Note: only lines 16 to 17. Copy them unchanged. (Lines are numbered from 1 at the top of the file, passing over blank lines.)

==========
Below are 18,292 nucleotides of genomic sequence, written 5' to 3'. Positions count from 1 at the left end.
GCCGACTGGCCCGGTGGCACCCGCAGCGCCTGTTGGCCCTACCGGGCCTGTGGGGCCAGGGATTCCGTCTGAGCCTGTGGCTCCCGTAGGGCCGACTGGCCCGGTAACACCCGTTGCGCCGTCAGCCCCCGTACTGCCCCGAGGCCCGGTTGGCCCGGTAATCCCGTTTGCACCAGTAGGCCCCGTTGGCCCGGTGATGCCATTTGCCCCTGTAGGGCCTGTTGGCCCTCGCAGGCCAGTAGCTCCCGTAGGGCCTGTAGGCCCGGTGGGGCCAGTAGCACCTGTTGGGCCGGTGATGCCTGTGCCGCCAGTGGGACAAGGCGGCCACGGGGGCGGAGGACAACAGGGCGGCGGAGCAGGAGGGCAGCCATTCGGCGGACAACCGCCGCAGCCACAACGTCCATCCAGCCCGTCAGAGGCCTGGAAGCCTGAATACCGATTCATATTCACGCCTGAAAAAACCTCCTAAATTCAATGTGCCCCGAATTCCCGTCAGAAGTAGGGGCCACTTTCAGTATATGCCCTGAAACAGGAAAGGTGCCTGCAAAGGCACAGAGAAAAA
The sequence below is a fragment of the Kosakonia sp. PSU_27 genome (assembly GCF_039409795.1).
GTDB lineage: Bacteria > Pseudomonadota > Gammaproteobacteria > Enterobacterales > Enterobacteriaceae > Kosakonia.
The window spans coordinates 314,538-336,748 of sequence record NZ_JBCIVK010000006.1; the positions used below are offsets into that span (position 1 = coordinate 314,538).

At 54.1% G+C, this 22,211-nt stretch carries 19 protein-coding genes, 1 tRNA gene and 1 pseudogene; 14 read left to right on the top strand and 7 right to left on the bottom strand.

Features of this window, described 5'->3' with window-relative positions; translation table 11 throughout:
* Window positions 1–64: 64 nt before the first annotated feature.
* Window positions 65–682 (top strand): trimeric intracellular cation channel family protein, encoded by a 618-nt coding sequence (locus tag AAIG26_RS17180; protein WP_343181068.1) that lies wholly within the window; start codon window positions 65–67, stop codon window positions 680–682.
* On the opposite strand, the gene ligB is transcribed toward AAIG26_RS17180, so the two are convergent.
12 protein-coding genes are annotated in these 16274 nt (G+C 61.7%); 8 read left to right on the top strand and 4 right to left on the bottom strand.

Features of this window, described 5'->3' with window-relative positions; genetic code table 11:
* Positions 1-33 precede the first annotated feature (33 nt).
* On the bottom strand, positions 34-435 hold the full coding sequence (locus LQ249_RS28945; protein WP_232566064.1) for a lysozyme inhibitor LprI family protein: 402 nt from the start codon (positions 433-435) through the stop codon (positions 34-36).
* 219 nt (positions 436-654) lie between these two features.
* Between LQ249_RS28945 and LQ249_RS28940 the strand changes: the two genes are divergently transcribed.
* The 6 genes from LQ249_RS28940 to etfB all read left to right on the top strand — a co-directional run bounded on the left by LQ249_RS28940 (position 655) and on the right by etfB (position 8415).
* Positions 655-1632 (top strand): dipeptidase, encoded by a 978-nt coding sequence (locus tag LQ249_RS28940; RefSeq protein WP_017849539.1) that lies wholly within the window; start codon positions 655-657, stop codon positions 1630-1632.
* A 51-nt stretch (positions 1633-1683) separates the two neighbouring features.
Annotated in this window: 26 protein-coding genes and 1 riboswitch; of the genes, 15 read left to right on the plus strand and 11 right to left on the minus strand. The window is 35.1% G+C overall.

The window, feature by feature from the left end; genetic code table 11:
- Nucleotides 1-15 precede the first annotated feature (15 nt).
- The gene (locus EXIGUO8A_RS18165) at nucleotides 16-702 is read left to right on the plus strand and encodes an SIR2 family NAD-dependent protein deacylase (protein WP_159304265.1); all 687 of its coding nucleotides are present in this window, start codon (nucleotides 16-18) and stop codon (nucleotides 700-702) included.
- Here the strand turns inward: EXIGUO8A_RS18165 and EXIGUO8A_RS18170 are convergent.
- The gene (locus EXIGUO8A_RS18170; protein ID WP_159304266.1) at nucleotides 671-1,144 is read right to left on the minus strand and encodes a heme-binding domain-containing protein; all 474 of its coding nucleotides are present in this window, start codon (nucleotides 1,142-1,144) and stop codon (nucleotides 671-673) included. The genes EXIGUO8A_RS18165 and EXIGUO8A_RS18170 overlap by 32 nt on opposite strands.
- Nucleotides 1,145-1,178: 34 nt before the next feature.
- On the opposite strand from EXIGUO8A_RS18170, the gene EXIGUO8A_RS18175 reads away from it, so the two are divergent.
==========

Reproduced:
* Between LQ249_RS28945 and LQ249_RS28940 the strand changes: the two genes are divergently transcribed.
* The 6 genes from LQ249_RS28940 to etfB all read left to right on the top strand — a co-directional run bounded on the left by LQ249_RS28940 (position 655) and on the right by etfB (position 8415).